… which stands for, “Please, God, help us both survive 13….”
My post today over at Off Our Chests is one that contains frank discussion of body parts and some strong language. Please skip it if that’s going to be disturbing for you, or if you’re my father (ahem).
Sometimes I embarrass my kid by accident, and then I don’t blog about it, because I figure that’s just adding insult to injury. And then sometimes later on she turns to me out of the blue and says, “Hey, did you ever blog about that thing? Because it was kind of funny.” And then I can write about it, some, but I still have to be sure to honor those lines around her experience; share my story without encroaching on hers, even though she’s part of mine. It gets more complicated every day. But then, doesn’t everything?
I hope you’ll come read about our vagina adventure (oh the spam I’m going to attract with that phase!), which is actually a lot more about what I hope my daughter thinks than it is about anatomy.
Oh Mir, I’m over here cackling with my computer screen. :) I have no idea how we will cope with this conversation. We have boys, so I’m sure I’ll be having it sooner than I expect, but I do love your candor.
That is an awesome story, and totally the kind of thing I would do with my daughter too.
In my house growing up, we NEVER talked about sex. EVER. I thank god I grew up in a state that prioritized getting kids the facts over any issues of “morality” or shame. I’m working really hard to make sure that I DO talk about it with my daughter – I want her to know what she needs, and to know that she can come and talk to me about anything.
Awesome post! I am so glad you took her to see it. She is very lucky to have a mom that is willing to talk about this and make her feel confident about herself :-)
Against your advice, I read the post…but then you knew I would.
You also may remember that back in your singing and acting days I tried not to miss any of your performances. Next year, when you are in this play, I’ll be there. I don’t know if I’ll be able to sit with Chicadee but I will be beaming at your delivery of very frank dialogue.
“Sometimes I embarrass my kid by accident, and then I donâ€™t blog about it, because I figure thatâ€™s just adding insult to injury.”
As opposed to the times when you embarrass her intentionally and then share it with us? :)
My parents NEVER EVER talked about sex or any body parts that had anything to do with sex… which is really sad and I’m sure drove us to figure it out for ourselves earlier than we could have. Although I was still a late bloomer compared to most I’ve talked to. Ah well.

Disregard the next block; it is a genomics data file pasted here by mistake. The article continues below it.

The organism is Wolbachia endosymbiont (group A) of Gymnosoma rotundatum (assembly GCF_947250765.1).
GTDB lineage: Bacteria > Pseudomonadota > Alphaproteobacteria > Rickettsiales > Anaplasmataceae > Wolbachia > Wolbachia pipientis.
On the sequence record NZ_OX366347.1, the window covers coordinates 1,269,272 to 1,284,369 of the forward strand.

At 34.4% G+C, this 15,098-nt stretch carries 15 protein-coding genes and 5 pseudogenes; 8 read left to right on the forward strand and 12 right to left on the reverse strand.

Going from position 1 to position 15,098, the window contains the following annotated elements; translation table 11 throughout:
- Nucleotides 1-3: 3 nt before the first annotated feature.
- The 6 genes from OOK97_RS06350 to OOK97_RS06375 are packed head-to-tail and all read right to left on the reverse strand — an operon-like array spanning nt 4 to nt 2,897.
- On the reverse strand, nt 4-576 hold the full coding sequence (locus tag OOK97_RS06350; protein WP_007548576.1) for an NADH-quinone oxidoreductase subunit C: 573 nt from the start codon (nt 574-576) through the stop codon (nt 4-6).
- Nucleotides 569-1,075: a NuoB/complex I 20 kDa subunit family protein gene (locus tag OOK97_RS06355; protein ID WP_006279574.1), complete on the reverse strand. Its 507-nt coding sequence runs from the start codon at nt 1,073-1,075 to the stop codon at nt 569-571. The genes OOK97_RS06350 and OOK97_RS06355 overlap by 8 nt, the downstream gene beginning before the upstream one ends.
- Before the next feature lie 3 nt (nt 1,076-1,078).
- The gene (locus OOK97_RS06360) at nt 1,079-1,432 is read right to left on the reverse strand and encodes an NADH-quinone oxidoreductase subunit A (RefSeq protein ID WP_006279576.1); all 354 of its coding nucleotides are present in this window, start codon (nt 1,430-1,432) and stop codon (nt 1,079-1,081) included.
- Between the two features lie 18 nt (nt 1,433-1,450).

I think frank talk is best – The V monologues.. well.. you have a bigger set than me, that’s for sure. :-)
Ok, I just read your father’s comment and it made me cry.
I’m sure it has nothing to do with the fact that my baby kept me up all night last night and I’m starting my period tomorrow, but it was so sweet.
What amazing support. I have a Dad like that too. Thank God for good Dads.
You are a brilliant writer. And my daughter is totally coming to live with you when she gets a little older.
I knew your Dad would read it anyway ;-)
What a great post.
My mom gave me the basics about periods, but shied away from talking about sex. No surprise there- when she went to a very religious private college in the 60s, she thought you could get pg by kissing a boy in a swimming pool or by dancing too close. She actually had wool panels sewn into the fronts of her skirts as “protection” while dancing. I was a voracious reader and checked out every book I could get my hands on and educated myself when I was about 13. I think/hope I will be prepared to do “the talk’ with my own kids! I’d like them to feel comfortable to ask questions and talk about the emotional side of all of it with me and DH. Thanks for being willing to write so honestly about a tough topic.
I <3 your dad. : )
great story! my mother didnt like talking about anything, not even periods. i found out about that through school, friends, and having an older sister. sex was definitly not a topic she would discuss. i have always discussed things with my kids as honestly as possible. when they were younger if i didnt think they were old enough for certain things i told them it wasnt age appropriate. i think its best to be open with your kids and let them know they can come to you to talk about things like that. its so much better then them getting misinformed from other kids who may not have the right answers.
I loved that post! I snarfed my coffee laughing, but it made a great point amidst all that humour. I am starting early with my own daughter (she’s 7), answering every question truthfully (she doesn’t want kids now, as babies are either cut from you or come out of your vagina!), which is not how I was raised (babies come from eggs (not altogether untrue), and then school will handle everything else about sex ed).
I am curious what the other mother said after the show….was it the same as with her daughter? Ie nothing?